[3] Rashi on Numbers 24:14

[4] Numbers 22:12

[5] Numbers 24:5

[6] http://www.jewishvirtuallibrary.org/mah-tovu

[7] Numbers 24:5

We are asked to believe in something impossible

We are asked to believe in something impossible.

We are asked to suspend everything we know and accept that a God of fire and cloud descended on the place where the Israelites were camped.

In the day, God came down to earth like a pillar of cloud, encompassing the tents where people lived. At night, God rose up like a pillar of fire, showing people the way.[1]

The movements of these clouds or the fiery appearance would signal that the people were to either break up and move, or make camp, as the case might be.[2]

Ever since the Torah was first canonised, people have exercised a healthy scepticism about what these words might mean. We have rational doubts about whether pillars of fire and cloud could come out of nowhere.

Even in the Targum of Pseudo-Jonathan, one of the earliest translations of the Torah, this text is altered to say that what they say was “like a vision of fire.” Here, as elsewhere, the Targum tries to keep people from taking the words of the Torah overly literally. It is not, the Targum suggests, that a real pillar of fire descended from the sky, but that people had visions of something that looked like fire. This is more digestible.

Commenting on this problem, the medieval Spanish philosopher Maimonides tells us that such ideas “come from dreams and visions.” He argues that “the imaginative faculty achieves so great a perfection of action that it sees the thing as if it were outside.”[3] The Israelites only saw the fire and cloud in their minds, but their vision was so powerful that it was as if they could see it out in the real world.

Where Maimonides can’t explain such phenomena, he tells us that they are metaphors. When the Torah says that God wrote the Torah by hand, it doesn’t really mean that God has hands. When the Torah says that God walked about in the Garden of Eden, it doesn’t really mean that God has feet. It’s using language we understand to explain something we cannot.

The idea that this is all a metaphor is powerful. After all, if we want to understand God or Divine Revelation, we must accept that we’re thinking about something way beyond our comprehension. None of us are really enlightened enough to see God or to understand what God wants of us. These descriptions are just tentative imaginations to tell us about something too profound and complicated to be described.

In modern times, historical criticism has gone even further to rationalise what is written in this parashah. The pillars of cloud and fire weren’t visions. They weren’t even metaphors. For some historians, these were probably just burning wood pyres and incense sticks, guiding people through the desert.[4]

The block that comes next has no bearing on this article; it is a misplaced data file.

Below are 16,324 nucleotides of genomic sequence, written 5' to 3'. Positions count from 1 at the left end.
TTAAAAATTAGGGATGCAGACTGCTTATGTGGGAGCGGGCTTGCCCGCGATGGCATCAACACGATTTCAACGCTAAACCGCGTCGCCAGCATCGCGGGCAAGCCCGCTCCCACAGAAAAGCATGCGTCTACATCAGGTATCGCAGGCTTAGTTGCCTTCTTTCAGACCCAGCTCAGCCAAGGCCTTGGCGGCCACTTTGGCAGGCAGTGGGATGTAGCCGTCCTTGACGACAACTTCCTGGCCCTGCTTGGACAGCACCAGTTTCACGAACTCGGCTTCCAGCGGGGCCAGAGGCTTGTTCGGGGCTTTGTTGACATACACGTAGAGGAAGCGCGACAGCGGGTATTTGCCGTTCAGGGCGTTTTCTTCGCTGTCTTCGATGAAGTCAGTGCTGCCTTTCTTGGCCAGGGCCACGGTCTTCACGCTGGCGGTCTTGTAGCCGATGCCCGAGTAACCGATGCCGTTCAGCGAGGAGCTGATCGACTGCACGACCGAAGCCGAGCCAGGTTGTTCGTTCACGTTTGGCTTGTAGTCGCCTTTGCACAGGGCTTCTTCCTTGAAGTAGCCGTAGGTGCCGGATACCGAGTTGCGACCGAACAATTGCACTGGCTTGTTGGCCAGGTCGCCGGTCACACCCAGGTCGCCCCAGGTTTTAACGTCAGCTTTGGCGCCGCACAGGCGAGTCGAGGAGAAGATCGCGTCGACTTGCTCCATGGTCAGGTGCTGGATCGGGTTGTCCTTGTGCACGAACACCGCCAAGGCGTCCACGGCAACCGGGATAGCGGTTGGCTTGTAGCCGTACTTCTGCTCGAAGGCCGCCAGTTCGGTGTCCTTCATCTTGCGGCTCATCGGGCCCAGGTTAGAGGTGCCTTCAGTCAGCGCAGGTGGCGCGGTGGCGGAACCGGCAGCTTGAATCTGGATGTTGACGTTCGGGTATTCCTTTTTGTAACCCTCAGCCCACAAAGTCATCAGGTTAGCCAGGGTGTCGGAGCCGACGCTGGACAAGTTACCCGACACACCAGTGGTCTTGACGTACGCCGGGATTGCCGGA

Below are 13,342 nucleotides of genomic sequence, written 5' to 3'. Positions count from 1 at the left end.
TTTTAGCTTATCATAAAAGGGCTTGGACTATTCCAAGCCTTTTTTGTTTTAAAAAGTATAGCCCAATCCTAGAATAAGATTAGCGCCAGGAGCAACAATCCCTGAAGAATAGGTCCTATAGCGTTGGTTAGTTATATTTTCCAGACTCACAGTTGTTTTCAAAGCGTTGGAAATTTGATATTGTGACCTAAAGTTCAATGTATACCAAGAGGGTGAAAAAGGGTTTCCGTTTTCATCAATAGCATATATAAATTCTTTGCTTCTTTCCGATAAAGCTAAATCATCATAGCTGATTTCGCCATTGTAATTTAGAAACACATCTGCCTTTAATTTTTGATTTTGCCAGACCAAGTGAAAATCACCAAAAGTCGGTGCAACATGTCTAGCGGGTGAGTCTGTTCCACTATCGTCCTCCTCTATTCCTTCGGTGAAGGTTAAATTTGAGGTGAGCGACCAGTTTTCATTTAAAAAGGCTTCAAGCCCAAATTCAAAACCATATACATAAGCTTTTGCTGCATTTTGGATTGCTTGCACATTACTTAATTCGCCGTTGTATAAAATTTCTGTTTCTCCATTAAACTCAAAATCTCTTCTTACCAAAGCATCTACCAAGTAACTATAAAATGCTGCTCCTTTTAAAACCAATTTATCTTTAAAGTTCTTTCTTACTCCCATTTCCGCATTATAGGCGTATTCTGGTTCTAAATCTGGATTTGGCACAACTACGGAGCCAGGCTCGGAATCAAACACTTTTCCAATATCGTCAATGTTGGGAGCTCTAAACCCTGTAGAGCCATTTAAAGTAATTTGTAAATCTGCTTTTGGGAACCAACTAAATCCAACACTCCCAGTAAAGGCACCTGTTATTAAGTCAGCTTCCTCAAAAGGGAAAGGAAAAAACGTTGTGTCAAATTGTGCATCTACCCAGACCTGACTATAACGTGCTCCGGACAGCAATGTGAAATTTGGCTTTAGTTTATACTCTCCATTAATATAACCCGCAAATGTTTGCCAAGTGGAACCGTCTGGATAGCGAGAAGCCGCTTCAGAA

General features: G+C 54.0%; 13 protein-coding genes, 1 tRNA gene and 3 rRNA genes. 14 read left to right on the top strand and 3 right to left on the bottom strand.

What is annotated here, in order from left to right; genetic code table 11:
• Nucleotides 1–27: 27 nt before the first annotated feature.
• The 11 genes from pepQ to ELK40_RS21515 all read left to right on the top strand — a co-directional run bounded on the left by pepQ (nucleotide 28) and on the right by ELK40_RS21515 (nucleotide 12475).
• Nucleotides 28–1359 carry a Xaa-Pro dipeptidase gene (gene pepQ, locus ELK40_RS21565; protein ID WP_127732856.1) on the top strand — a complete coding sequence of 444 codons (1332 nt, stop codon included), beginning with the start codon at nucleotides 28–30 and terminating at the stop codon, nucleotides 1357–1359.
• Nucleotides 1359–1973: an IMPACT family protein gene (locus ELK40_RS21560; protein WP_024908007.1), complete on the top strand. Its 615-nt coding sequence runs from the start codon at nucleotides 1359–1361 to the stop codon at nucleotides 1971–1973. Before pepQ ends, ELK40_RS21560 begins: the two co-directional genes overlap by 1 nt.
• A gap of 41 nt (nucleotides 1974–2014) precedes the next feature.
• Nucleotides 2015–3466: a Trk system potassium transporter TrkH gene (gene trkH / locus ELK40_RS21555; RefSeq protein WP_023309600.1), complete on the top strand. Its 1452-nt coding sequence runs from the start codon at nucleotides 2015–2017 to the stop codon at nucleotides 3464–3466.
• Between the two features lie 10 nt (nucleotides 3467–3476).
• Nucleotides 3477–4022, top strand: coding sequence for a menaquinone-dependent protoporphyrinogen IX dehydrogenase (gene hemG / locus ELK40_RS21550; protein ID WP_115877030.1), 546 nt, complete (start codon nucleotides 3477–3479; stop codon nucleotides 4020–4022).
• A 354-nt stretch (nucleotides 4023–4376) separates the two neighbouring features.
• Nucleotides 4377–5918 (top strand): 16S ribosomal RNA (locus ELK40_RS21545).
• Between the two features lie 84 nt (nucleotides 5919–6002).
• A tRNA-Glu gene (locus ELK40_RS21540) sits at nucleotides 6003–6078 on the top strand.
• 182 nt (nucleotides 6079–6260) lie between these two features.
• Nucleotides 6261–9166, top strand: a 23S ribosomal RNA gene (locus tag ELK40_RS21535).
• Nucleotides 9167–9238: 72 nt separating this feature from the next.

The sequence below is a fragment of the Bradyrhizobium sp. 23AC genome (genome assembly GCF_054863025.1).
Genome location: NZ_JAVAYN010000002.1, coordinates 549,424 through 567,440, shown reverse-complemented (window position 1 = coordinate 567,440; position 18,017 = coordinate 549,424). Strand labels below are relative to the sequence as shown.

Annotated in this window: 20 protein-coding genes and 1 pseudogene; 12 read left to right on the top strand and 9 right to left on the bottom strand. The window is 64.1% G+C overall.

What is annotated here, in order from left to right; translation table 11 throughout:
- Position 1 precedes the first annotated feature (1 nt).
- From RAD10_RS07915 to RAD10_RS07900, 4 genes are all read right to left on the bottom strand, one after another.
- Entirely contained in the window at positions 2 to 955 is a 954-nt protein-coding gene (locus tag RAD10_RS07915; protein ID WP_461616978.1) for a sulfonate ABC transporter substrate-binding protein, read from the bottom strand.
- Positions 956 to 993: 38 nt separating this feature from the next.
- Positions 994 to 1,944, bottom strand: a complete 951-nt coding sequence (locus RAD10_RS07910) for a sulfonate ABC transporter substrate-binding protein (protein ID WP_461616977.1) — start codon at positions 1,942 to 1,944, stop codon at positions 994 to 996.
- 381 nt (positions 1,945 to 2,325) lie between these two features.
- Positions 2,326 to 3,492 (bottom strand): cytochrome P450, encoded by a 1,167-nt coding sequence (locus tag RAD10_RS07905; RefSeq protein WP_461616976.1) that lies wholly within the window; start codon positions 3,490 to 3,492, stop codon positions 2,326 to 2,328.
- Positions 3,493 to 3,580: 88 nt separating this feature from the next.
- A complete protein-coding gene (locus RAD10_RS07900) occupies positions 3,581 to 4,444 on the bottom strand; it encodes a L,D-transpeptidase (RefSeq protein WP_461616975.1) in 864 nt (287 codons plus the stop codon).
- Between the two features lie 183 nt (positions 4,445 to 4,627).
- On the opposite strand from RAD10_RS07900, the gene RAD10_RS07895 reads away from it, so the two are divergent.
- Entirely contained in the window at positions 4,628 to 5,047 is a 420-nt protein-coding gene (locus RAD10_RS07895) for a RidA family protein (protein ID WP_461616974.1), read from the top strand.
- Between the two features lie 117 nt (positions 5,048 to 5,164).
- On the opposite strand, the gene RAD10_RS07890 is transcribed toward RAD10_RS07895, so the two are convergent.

I can completely see why people would interpret the Torah this way. It fits better with our experience of the world and keeps us from straying into fundamentalism. We need to keep critical distance so we can remember that this was a book written by men, who were fallible. That is especially important in a community like ours, where we know that the sense of justice we get from our own consciences is far more important than the rules written in an ancient book.

But, in a way, I also find the efforts to rationalise stories like these quite disappointing. By dispelling myths as just visions or metaphors or the hocus-pocus of priestly magicians, we do these texts a disservice. The Torah is not a book of scientific or historical truth. It is a book of spiritual truth. It is trying to tell us something much deeper about the world than science or history ever can. We can’t judge the claims of the Torah, then, on the same terms as we would a physicist’s estimate of how old the universe is. It is talking about truth of a wholly different kind.

For a while, in my teens, I was something of an atheist. I was suspicious of all religious stories, felt the Tanakh to be riddled with contradictions, and faith in God to be a bit ridiculous. At that age, I didn’t realise that the stories weren’t meant to be taken literally, that the contradictions were questions waiting to be explored, or the powerful role that God would come to play in my own life.

Reflecting on the views I once had, I know why I dismissed stories like these so readily. A God of cloud and fire who descends over wandering people in the desert is, of course, impossible. It’s just that now, I have much more room in my heart for impossible things.

Everything about the story is impossible. A God of cloud and fire who wrenches slaves out of Egypt, rains down plagues and parts the seas. Unfathomable.

A nomadic people stranded in the desert approach a mountain and hear out of it thunder and lightning, declare that it is their God, the Eternal One, and that they should have no other gods. Completely unrealistic.

A slave people, who had never known anything but the bitterness of toil and struggle, are told that they will all be priestly people, all have regular complete days of rest, all strive to live in equality and justice with one another. Unbelievable.

An immigrant people with no home, dispersed and lost, hear it promised that every foreigner will be treated with the same decency and equality as everyone else. They hear that nobody would ever hurt people for being different again. Inconceivable.